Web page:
Hydrology of the Indian Monsoon on Millennial Timescales


OCCI Funded Project: 2007


The Indian monsoon affects the livelihood of over 60% of the world’s population. The monsoon is a consequence of the seasonal temperature contrast between the Indian Ocean and the Asian subcontinent. It strongly impacts agricultural, transportation, health and tourism concerns for the region. Natural and human-forced variations in the monsoon are increasingly important societal concerns. In addition to being of regional importance to more than 3 billion people, variations in the Asian monsoon have been called upon to explain phenomena ranging from millennial-scale changes in the tropical hydrological cycle and emissions of greenhouse gases to million-year scale changes in the chemistry of Earth’s oceans.It is therefore perplexing to acknowledge that we do not yet have a detailed understanding of relatively recent (Holocene) monsoon paleohydrology.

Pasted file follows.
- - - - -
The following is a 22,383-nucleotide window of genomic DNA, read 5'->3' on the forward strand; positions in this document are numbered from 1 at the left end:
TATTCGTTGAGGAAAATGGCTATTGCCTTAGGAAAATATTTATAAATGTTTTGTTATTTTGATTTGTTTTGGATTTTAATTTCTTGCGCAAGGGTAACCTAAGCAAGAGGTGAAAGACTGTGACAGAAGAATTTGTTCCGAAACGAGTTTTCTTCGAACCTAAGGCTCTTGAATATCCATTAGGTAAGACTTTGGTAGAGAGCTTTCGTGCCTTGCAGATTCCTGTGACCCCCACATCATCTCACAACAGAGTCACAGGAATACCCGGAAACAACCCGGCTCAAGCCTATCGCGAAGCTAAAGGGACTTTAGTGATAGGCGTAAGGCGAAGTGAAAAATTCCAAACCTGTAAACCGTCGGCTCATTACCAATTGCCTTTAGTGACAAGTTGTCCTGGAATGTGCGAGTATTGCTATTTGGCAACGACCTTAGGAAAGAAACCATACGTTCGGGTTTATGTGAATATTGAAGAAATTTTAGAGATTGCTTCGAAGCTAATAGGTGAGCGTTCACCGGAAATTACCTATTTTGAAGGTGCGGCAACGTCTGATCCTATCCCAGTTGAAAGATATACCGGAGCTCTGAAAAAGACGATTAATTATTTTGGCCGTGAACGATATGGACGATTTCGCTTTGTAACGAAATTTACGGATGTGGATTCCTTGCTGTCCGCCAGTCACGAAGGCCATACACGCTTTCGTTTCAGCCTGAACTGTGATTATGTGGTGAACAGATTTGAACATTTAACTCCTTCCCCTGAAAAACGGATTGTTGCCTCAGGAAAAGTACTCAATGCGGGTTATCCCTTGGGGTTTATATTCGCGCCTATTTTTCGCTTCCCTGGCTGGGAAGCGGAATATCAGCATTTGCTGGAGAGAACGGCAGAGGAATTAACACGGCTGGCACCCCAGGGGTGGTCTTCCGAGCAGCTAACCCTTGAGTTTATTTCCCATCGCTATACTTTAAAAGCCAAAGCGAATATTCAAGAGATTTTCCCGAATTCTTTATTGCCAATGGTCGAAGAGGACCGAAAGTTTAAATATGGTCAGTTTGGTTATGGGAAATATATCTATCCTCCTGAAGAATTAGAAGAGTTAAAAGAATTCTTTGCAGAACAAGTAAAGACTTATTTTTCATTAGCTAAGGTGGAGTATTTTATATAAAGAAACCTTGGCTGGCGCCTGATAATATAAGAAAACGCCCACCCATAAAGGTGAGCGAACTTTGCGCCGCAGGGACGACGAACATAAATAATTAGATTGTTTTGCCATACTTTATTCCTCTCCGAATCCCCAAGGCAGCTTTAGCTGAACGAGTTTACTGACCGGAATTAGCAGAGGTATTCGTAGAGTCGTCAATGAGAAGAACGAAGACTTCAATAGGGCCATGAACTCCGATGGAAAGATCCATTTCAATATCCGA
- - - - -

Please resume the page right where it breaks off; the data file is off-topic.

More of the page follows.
In this study, we will perform an integrated data and modeling study designed to begin to reconstruct the paleohydrology of the Indian monsoon in the Bay of Bengal region. By constructing a geochemical time-series (δ18O and Mg/Ca) of planktonic foraminifera in a new and unique sediment core, we will estimate the magnitude of local ocean δ18O variability and infer salinity and runoff variations that occurred in response to seasonal climate variations in the Holocene. These data will provide a rare record for evaluating the monsoon dynamics of an atmospheric general circulation model similar to those used to predict future hydrological cycle changes. This project represents the first collaboration between Assistant Scientist Liviu Giosan and Associate Scientist Karen Bice, which brings together expertise in climate-induced changes in continental margin sedimentation (Giosan) and construction of quantitative proxy climate records and climate modeling (Bice). As importantly, this project, with both laboratory and computer modeling components, represents an important research opportunity for Camilo Ponton, a second-year MIT-WHOI Joint Program student. The project exposes Camilo Ponton to a host of new analytical techniques (X-ray fluorescence, stable isotope and inductively coupled mass spectrometry, and climate modeling), it also represents Liviu Giosan’s first foray into computer climate modeling, and Karen Bice’s first research in sediments younger than 14 million years old.

This project directly addresses the Ocean and Climate Change Institute theme: “How do changes in the hydrological cycle affect climate on decadal to millennial time scales?”